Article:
For the second year in a row, large numbers of Chinese security forces have been deployed during a major religious festival at a Tibetan monastery in Qinghai province in an apparent bid to intimidate worshippers, sources in the region say.
The prayer gathering, called Chotrul Monlam, is held each year at Kumbum monastery in Qinghai’s Tsoshar (in Chinese, Haidong) Tibetan Autonomous Prefecture, and features the display of large and colorful sculptures made of butter, sources said.
“But on Feb. 11, the Chinese government sent a large number of uniformed paramilitary police to Kumbum in a show of intimidation,” one source told RFA’s Tibetan Service.
“It is really inappropriate for such a show of force to be made during a religious gathering,” the source said, speaking on condition of anonymity.
“This has made the Tibetan pilgrims very uncomfortable, and has provoked anxiety and fear in the daily lives of ordinary Tibetans,” he added.
Also speaking to RFA, a second local source said that many Tibetans attending the event are now blocked by surging crowds from seeing the display of butter sculptures, with children and the elderly especially pushed aside.
“The security presence here is pervasive,” the source said.
Chinese visitors paying 100 yuan (U.S.$14.54) for tickets are meanwhile being allowed to view the display without waiting, “while Tibetan pilgrims are being held further down the road and have to wait in long lines,” one source said.
Similar scenes last year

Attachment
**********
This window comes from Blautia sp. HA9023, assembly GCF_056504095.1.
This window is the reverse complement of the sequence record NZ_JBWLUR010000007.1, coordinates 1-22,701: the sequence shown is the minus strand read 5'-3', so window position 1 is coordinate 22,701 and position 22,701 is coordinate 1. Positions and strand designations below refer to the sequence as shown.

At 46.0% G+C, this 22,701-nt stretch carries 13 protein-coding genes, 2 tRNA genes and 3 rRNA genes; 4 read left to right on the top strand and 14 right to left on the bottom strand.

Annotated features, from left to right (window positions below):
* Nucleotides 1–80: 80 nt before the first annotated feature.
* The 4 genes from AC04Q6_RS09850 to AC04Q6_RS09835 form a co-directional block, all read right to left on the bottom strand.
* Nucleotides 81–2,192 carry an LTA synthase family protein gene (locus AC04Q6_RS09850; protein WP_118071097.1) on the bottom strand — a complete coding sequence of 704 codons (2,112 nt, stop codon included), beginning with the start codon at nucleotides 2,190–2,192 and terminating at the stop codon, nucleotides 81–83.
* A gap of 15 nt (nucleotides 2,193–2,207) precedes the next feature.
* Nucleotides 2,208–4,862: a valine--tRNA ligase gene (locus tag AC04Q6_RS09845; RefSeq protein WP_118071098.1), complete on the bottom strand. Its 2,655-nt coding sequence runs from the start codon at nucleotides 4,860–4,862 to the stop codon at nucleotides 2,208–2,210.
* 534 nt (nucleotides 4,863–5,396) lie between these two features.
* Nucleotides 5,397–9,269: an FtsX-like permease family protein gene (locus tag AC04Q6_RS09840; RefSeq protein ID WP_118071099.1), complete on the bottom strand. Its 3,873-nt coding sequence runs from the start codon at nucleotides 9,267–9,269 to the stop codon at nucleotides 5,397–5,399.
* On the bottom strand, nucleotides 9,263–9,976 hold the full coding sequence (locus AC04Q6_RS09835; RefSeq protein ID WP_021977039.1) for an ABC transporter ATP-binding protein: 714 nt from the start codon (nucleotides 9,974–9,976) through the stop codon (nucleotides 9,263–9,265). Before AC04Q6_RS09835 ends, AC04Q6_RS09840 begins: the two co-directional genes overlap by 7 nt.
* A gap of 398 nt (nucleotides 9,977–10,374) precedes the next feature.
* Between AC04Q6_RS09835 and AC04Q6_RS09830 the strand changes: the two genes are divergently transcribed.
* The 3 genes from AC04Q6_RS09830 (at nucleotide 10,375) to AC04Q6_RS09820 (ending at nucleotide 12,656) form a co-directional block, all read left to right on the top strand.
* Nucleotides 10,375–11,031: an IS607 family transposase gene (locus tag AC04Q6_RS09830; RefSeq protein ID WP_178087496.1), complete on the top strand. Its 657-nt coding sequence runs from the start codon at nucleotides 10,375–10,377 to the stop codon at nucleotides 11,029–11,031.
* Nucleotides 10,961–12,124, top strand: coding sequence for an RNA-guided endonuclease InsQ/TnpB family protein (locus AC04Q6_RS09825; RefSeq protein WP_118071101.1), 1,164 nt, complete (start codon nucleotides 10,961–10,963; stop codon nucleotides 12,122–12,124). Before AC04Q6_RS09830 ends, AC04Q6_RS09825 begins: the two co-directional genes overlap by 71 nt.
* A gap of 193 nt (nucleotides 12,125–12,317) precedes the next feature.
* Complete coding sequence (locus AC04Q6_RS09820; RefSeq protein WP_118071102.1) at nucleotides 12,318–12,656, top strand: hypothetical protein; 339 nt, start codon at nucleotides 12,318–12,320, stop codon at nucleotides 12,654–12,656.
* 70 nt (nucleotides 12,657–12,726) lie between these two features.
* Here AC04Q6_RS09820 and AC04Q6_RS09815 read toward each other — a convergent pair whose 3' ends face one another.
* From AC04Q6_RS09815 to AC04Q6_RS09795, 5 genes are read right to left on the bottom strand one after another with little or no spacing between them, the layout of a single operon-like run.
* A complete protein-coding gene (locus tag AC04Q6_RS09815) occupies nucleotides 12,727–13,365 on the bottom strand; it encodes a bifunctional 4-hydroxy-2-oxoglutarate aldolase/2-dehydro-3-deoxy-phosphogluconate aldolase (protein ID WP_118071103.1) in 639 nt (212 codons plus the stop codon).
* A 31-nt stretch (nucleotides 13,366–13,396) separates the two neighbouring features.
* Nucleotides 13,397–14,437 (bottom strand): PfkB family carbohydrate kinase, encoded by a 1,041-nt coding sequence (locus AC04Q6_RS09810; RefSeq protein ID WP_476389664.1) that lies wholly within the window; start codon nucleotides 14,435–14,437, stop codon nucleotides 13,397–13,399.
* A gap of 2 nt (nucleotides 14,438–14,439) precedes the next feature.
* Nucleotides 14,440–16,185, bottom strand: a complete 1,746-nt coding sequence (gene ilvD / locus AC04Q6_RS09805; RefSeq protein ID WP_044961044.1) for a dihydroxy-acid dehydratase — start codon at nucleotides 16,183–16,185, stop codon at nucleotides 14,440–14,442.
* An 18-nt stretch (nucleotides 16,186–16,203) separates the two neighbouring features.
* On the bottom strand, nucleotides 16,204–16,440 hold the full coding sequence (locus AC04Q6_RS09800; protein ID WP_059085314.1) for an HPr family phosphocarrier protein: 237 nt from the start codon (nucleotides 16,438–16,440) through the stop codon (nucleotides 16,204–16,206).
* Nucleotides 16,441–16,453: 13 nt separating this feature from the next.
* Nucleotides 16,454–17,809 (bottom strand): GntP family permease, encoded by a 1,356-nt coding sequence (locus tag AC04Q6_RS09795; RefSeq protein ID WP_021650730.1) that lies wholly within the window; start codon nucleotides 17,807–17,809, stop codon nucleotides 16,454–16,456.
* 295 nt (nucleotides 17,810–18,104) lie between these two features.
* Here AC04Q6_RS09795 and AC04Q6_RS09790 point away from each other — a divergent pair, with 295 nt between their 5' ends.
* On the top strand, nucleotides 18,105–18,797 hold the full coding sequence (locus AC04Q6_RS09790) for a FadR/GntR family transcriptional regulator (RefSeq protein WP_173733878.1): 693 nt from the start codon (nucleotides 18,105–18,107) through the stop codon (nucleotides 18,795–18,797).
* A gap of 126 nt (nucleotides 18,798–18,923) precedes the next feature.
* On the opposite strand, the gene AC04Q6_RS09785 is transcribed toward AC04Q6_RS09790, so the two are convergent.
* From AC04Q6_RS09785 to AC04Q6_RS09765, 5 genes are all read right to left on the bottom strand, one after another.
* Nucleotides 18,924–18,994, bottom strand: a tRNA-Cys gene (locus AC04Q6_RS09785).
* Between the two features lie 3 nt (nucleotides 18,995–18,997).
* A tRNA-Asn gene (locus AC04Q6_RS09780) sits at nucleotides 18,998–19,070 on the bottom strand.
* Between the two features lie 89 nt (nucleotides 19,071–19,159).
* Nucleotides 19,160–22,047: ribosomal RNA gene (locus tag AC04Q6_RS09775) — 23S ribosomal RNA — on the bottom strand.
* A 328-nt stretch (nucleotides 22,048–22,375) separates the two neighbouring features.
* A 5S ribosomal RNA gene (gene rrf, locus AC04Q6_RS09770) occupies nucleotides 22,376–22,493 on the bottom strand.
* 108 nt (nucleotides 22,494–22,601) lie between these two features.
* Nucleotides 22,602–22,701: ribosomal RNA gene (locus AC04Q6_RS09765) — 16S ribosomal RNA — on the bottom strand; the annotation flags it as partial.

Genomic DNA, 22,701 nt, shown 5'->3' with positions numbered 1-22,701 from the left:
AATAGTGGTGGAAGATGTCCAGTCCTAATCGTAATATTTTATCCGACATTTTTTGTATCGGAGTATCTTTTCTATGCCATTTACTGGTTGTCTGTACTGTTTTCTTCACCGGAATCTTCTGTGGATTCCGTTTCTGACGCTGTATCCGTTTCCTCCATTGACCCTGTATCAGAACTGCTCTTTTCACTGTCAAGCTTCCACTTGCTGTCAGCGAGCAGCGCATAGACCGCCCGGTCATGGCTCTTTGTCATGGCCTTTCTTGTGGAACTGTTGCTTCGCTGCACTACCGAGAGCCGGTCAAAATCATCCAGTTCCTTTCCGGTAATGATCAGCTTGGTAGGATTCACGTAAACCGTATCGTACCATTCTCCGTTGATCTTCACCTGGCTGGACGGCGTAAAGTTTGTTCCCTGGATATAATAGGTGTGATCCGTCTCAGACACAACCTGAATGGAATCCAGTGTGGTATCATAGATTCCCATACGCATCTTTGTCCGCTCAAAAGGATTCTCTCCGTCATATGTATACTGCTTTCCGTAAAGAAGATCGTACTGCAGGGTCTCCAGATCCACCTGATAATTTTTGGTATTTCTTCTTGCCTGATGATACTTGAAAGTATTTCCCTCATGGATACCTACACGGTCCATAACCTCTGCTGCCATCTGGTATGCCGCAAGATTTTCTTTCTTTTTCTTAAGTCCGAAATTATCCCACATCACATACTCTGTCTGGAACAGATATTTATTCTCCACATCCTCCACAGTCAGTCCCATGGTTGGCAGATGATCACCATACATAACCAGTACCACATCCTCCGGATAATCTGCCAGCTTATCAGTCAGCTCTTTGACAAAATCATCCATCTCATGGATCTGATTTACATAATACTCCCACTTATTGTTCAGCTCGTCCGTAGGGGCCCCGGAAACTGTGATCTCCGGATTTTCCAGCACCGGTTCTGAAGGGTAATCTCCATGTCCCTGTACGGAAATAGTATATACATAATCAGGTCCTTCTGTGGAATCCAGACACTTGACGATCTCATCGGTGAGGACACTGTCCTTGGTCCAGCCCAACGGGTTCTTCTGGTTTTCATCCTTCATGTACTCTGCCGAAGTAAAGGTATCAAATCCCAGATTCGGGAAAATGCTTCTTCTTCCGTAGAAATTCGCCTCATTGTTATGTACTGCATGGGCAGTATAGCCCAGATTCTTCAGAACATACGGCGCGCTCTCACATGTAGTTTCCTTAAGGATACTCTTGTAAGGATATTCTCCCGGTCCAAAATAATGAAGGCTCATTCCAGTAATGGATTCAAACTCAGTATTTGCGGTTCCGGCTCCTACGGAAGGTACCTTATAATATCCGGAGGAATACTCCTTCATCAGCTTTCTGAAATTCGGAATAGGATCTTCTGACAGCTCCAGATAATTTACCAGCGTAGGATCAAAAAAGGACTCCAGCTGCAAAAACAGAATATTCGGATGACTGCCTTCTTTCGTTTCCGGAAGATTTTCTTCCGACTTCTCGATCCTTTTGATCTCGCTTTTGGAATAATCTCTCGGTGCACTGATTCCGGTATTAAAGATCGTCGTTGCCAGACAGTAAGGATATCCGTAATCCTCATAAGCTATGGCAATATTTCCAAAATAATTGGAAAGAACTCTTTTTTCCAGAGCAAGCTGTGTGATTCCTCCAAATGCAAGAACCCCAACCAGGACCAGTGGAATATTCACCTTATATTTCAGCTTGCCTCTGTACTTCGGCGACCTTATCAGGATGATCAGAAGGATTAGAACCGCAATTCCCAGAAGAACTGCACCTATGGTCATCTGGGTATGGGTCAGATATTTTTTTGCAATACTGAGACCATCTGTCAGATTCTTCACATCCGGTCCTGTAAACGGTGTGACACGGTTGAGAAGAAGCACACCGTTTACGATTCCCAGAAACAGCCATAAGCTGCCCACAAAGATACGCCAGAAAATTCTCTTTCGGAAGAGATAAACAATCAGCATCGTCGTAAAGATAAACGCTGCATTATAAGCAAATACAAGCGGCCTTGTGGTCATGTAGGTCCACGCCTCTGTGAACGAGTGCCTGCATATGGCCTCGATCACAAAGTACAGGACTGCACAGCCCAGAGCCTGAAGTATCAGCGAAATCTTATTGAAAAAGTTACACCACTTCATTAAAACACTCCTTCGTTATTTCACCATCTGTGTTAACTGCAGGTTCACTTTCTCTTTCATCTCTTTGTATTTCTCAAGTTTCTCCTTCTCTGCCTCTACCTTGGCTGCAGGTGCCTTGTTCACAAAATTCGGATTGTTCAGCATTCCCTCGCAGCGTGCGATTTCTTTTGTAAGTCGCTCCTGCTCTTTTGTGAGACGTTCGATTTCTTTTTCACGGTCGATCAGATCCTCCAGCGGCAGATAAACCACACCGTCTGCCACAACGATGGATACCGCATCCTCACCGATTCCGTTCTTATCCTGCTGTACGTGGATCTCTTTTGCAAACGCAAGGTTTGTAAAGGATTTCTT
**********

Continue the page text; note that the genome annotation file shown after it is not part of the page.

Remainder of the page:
Similar scenes took place at Kumbum last year after Chinese authorities deployed large numbers of armed police and conducted exercises “to intimidate the monks and other Tibetans in the area,” sources said in earlier reports.
“And on the last day of the Chotrul Monlam festival on Feb. 22, police carrying weapons merged with the crowd,” one source said, speaking on condition of anonymity.
“This caused great inconvenience to the devotees who had gathered at the monastery,” he said.
Buddhist monasteries in Tibetan-populated regions of China have frequently become the focus of efforts to promote not just religion but Tibetan cultural values, and Chinese security forces often monitor and sometimes close down events involving large crowds.
Annual public assemblies at the monasteries have greatly increased in size in recent years, as thousands of Tibetans gather to assert their national identity in the face of Beijing’s cultural and political domination.
Reported by Kunsang Tenzin and Lhuboom for RFA’s Tibetan Service. Translated by Dorjee Damdul. Written in English by Richard Finney.